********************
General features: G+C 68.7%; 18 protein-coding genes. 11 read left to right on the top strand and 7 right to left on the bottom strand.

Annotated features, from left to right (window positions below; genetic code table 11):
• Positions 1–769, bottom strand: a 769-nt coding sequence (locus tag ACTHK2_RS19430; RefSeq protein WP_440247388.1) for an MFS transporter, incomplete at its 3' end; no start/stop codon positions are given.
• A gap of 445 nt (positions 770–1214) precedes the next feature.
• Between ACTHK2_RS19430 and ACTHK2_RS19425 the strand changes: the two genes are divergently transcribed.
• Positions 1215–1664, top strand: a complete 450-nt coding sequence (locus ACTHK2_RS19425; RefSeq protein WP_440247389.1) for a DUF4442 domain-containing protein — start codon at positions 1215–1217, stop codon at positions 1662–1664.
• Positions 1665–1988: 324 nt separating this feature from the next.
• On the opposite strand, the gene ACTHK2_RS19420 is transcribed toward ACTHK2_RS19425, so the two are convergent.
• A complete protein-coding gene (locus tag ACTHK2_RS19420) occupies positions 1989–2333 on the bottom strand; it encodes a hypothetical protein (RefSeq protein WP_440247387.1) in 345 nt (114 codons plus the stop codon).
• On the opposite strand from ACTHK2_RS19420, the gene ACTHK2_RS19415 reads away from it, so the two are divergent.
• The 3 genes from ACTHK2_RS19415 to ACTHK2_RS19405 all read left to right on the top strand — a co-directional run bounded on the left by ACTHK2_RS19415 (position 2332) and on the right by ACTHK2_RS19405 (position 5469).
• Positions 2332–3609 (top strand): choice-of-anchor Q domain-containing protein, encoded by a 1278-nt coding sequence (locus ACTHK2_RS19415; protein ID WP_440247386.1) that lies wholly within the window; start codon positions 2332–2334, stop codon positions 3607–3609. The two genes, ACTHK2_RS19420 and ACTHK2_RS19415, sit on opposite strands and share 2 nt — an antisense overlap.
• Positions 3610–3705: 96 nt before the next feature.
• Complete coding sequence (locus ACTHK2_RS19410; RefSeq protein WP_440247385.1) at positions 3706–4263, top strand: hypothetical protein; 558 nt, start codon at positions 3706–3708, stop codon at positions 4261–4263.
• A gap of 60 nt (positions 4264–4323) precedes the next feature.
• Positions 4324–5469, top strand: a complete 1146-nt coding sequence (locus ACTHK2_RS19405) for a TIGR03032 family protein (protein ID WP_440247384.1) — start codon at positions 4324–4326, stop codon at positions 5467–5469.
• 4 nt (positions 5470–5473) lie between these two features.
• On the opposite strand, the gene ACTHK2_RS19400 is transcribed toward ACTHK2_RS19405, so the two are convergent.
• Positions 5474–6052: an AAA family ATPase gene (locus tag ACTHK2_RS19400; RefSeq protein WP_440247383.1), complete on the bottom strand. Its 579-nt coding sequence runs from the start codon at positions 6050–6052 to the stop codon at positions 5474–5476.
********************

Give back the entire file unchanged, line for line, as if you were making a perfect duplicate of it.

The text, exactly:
General features: G+C 68.7%; 18 protein-coding genes. 11 read left to right on the top strand and 7 right to left on the bottom strand.

Annotated features, from left to right (window positions below; genetic code table 11):
• Positions 1–769, bottom strand: a 769-nt coding sequence (locus tag ACTHK2_RS19430; RefSeq protein WP_440247388.1) for an MFS transporter, incomplete at its 3' end; no start/stop codon positions are given.
• A gap of 445 nt (positions 770–1214) precedes the next feature.
• Between ACTHK2_RS19430 and ACTHK2_RS19425 the strand changes: the two genes are divergently transcribed.
• Positions 1215–1664, top strand: a complete 450-nt coding sequence (locus ACTHK2_RS19425; RefSeq protein WP_440247389.1) for a DUF4442 domain-containing protein — start codon at positions 1215–1217, stop codon at positions 1662–1664.
• Positions 1665–1988: 324 nt separating this feature from the next.
• On the opposite strand, the gene ACTHK2_RS19420 is transcribed toward ACTHK2_RS19425, so the two are convergent.
• A complete protein-coding gene (locus tag ACTHK2_RS19420) occupies positions 1989–2333 on the bottom strand; it encodes a hypothetical protein (RefSeq protein WP_440247387.1) in 345 nt (114 codons plus the stop codon).
• On the opposite strand from ACTHK2_RS19420, the gene ACTHK2_RS19415 reads away from it, so the two are divergent.
• The 3 genes from ACTHK2_RS19415 to ACTHK2_RS19405 all read left to right on the top strand — a co-directional run bounded on the left by ACTHK2_RS19415 (position 2332) and on the right by ACTHK2_RS19405 (position 5469).
• Positions 2332–3609 (top strand): choice-of-anchor Q domain-containing protein, encoded by a 1278-nt coding sequence (locus ACTHK2_RS19415; protein ID WP_440247386.1) that lies wholly within the window; start codon positions 2332–2334, stop codon positions 3607–3609. The two genes, ACTHK2_RS19420 and ACTHK2_RS19415, sit on opposite strands and share 2 nt — an antisense overlap.
• Positions 3610–3705: 96 nt before the next feature.
• Complete coding sequence (locus ACTHK2_RS19410; RefSeq protein WP_440247385.1) at positions 3706–4263, top strand: hypothetical protein; 558 nt, start codon at positions 3706–3708, stop codon at positions 4261–4263.
• A gap of 60 nt (positions 4264–4323) precedes the next feature.
• Positions 4324–5469, top strand: a complete 1146-nt coding sequence (locus ACTHK2_RS19405) for a TIGR03032 family protein (protein ID WP_440247384.1) — start codon at positions 4324–4326, stop codon at positions 5467–5469.
• 4 nt (positions 5470–5473) lie between these two features.
• On the opposite strand, the gene ACTHK2_RS19400 is transcribed toward ACTHK2_RS19405, so the two are convergent.
• Positions 5474–6052: an AAA family ATPase gene (locus tag ACTHK2_RS19400; RefSeq protein WP_440247383.1), complete on the bottom strand. Its 579-nt coding sequence runs from the start codon at positions 6050–6052 to the stop codon at positions 5474–5476.